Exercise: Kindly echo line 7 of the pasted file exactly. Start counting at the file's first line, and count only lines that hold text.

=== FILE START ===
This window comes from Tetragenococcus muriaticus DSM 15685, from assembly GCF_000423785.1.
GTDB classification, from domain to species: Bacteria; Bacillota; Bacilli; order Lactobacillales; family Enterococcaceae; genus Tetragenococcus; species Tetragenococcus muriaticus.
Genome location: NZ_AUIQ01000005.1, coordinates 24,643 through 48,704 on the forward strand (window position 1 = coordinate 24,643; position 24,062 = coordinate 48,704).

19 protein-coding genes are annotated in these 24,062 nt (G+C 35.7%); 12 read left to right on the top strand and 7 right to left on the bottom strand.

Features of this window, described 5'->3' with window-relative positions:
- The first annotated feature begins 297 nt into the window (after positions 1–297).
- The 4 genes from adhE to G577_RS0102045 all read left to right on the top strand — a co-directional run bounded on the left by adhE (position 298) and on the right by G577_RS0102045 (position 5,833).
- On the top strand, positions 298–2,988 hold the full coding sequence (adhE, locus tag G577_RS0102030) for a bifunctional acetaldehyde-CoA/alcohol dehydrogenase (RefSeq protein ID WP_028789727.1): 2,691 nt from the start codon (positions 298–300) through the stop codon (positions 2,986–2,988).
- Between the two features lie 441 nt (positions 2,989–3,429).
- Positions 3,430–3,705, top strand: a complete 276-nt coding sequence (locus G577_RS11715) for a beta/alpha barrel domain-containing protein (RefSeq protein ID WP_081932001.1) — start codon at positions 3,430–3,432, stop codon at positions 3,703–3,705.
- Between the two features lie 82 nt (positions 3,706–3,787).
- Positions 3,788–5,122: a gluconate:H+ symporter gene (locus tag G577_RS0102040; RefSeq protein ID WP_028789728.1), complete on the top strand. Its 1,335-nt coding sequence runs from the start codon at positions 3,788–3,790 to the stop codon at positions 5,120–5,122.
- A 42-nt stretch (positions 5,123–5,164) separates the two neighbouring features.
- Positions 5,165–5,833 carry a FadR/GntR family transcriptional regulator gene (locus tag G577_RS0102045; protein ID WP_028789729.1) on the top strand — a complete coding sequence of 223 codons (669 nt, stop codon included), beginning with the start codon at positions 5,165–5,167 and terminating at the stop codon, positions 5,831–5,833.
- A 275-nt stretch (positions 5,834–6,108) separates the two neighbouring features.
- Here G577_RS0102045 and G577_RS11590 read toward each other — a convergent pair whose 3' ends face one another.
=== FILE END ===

- The 4 genes from adhE to G577_RS0102045 all read left to right on the top strand — a co-directional run bounded on the left by adhE (position 298) and on the right by G577_RS0102045 (position 5,833).